Importance of learning and adhering to proper administration techniques to avoid contamination of the product.1
Advise patients to consult a clinician immediately regarding continued use of ophthalmic preparations if an intercurrent ocular condition (e.g., trauma, infection, sensitivity, irritation) occurs.1 89 94
Importance of informing clinicians of existing or contemplated concomitant therapy, including prescription and OTC drugs and dietary or herbal supplements, as well as concomitant illnesses.1
Importance of women informing clinicians if they are or plan to become pregnant or plan to breast-feed.1
Importance of informing patients of other important precautionary information. (See Cautions.)
Excipients in commercially available drug preparations may have clinically important effects in some individuals; consult specific product labeling for details.
* available from one or more manufacturer, distributor, and/or repackager by generic (nonproprietary) name
Dipivefrin Hydrochloride Ophthalmic Solution
Bausch & Lomb, Falcon
Propine (with benzalkonium chloride)
AHFS DI Essentials. © Copyright, 2004-2014, Selected Revisions May 1, 2007. American Society of Health-System Pharmacists, Inc., 7272 Wisconsin Avenue, Bethesda, Maryland 20814.
1. Allergan Pharmaceuticals. Propine (dipivefrin hydrochloride) prescribing information. Irving, CA; 2005 Aug.
2. Windholz M, ed. The Merck index. 10th ed. Rahway, NJ: Merck & Co, Inc; 1983:488.
3. The United States pharmacopeia, 23rd rev, and The national formulary, 18th ed. Rockville, MD: The United States Pharmacopeial Convention, Inc; 1995:538-9,2084.
4. AMA Division of Drugs. AMA drug evaluations. 5th ed. Chicago: American Medical Association; 1983:454-7.
5. USP DI: 1985 drug information for the health care provider. Johnson KW, ed. Rockville, MD: The United States Pharmacopeial Convention, Inc; 1984;I:534.
6. American Society of Health-System Pharmacists, Inc.. Medication teaching manual. 3rd ed. Bethesda, MD: American Society of Hospital Pharmacists, Inc; 1983:326.
7. Havener WH. Ocular pharmacology. 5th ed. St. Louis: The CV Mosby Company; 1983:18-43,261-417, 635-72.
8. Mandell AI, Stentz F, Kitabchi AE. Dipivalyl epinephrine: a new pro-drug in the treatment of glaucoma. Ophthalmology. 1978; 85:268-75. [PubMed 662280]
9. Wang BC, Bloxham DD, Goetz KL. Effect of dipivalyl derivatives of catecholamines on cardiovascular function in the conscious dog. J Pharmacol Exp Ther. 1977; 203:442-8. [PubMed 20498]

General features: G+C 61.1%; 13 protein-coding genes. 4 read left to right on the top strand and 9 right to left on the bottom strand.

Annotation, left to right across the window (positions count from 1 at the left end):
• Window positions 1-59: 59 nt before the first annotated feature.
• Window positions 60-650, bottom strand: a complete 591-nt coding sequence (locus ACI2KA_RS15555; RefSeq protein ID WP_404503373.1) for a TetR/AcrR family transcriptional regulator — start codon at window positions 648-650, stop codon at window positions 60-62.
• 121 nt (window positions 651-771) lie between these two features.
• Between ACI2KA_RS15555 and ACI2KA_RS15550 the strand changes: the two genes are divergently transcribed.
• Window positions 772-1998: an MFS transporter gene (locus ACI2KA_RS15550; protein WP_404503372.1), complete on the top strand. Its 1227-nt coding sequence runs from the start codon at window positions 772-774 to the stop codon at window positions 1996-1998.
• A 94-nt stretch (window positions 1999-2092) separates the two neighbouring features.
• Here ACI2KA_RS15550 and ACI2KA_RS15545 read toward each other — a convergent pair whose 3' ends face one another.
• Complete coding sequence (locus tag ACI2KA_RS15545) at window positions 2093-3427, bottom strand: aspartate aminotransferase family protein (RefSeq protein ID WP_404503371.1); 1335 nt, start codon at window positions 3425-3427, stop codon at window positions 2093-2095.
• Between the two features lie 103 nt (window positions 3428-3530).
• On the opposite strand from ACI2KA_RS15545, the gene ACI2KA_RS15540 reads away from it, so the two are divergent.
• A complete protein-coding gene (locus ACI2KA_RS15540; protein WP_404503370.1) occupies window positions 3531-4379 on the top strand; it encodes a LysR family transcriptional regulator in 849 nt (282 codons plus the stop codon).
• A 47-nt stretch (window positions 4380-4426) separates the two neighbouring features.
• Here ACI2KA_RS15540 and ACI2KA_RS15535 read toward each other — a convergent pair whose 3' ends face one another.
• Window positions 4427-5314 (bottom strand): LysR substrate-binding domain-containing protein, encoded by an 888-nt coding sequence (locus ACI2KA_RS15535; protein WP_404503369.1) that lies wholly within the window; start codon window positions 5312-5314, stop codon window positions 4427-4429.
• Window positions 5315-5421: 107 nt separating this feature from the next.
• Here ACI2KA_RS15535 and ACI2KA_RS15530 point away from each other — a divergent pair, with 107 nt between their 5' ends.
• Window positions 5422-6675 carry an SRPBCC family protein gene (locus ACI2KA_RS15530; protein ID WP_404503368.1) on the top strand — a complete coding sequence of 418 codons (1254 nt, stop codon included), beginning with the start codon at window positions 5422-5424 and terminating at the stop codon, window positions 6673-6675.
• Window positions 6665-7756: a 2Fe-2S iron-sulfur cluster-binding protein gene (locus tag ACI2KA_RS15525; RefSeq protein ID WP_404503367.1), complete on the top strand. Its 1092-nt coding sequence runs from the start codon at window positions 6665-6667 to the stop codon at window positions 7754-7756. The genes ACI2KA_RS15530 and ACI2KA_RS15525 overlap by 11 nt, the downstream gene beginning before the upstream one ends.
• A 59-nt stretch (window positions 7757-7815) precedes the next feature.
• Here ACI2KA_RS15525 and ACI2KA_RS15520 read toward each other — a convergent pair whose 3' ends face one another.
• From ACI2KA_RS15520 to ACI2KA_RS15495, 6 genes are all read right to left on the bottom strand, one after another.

10. Hussar DA. New drugs of the year. Prodrug: agent for glaucoma. Am Pharm. 1981; NS21:158.
11. McClure DA. The effect of a pro-drug of epinephrine (dipivalyl epinephrine) in glaucoma—general pharmacology, toxicology, and clinical experience. In: Higuchi T, Stella V, eds. Pro-drugs as novel drug delivery systems. ACS Symposium Series 14. Washington: American Chemical Society; 1975:224-35.
12. Garzia R. The use of the epinephrine pro-drug dipivalyl epinephrine in the treatment of glaucoma. J Am Optom Assoc. 1982; 727-30.
13. Okun R. New medications—1981. Annu Rev Pharmacol Toxicol. 1981; 21:597-604. [PubMed 6786209]
14. Hussain A, Truelove JE. Prodrug approaches to the enhancement of physicochemical properties of drugs IV: novel epinephrine prodrug. J Pharm Sci. 1976; 65:1510-2. [PubMed 978412]
15. Anon. Summary of new drugs marketed in USA in 1980. J Med Soc NJ. 1981; 78:544-7.
16. Wei CP, Anderson JA, Leopold I. Ocular absorption and metabolism of topically applied epinephrine and a dipivalyl ester of epinephrine. Invest Ophthalmol Vis Sci. 1978; 17:315-21. [PubMed 640779]
17. Becker B, Pettit TH, Gay AJ. Topical epinephrine therapy of open-angle glaucoma. Arch Ophthalmol. 1961; 66:219. [PubMed 13688427]
18. Anon. Dipivefrin: an adrenaline pro-drug for glaucoma. Drug Ther Bull. 1985; 23(7):27-8. [PubMed 3987515]
19. Sears ML. The mechanism of action of adrenergic drugs in glaucoma. Invest Ophthalmol Vis Sci. 1966; 5:115-9.
20. Eakins KE. The effect of intravitreous injections of norepinephrine, epinephrine and isoproterenol on the intraocular pressure and aqueous humor dynamics of rabbit eyes. J Pharmacol Exp Ther. 1963; 140:79-84.
21. Bischoff P. Erfahrungen mit einem neuen Adrenalinpraparat in der Glaukomtherapie (Dipivalyl-Epinephrin). (German; with English abstract.) Klin Monatsbl Augenheilkd. 1978; 172:565-8.
22. Neufeld AH, Page ED. In vitro determination of the ability of drugs to bind to adrenergic receptors. Invest Ophthalmol Vis Sci. 1977; 16:1118-24. [PubMed 200584]
23. Innemee HC, van Zwieten PA. The role of β2-adrenoceptors in the IOP-lowering effect of adrenaline. Albrecht von Graefes Arch Klin Exp Ophthalmol. 1982; 218:297-300.
24. Winston M. Drug therapy of glaucoma. Iowa Pharm. 1983: 37(9):15-9. (IDIS 175621)
25. Kass MA, Mandel AI, Goldberg I et al. Dipivefrin and epinephrine treatment of elevated intraocular pressure: a comparative study. Arch Ophthalmol. 1979; 97:1865-6. [IDIS 104861] [PubMed 39539]
26. Kohn AN, Moss AP, Hargett NA et al. Clinical comparison of dipivalyl epinephrine and epinephrine in the treatment of glaucoma. Am J Ophthalmol. 1979; 87:196-201. [IDIS 108134] [PubMed 373450]
27. Kaback MB, Podos SM, Harbin TS Jr et al. The effects of dipivalyl epinephrine on the eye. Am J Ophthalmol. 1976; 81:768-72. [IDIS 74866] [PubMed 180809]
28. Kerr CR, Hass I, Drance SM et al. Cardiovascular effects of epinephrine and dipivalyl epinephrine applied topically to the eye in patients with glaucoma. Br J Ophthalmol. 1982; 66:109-14. [PubMed 7037047]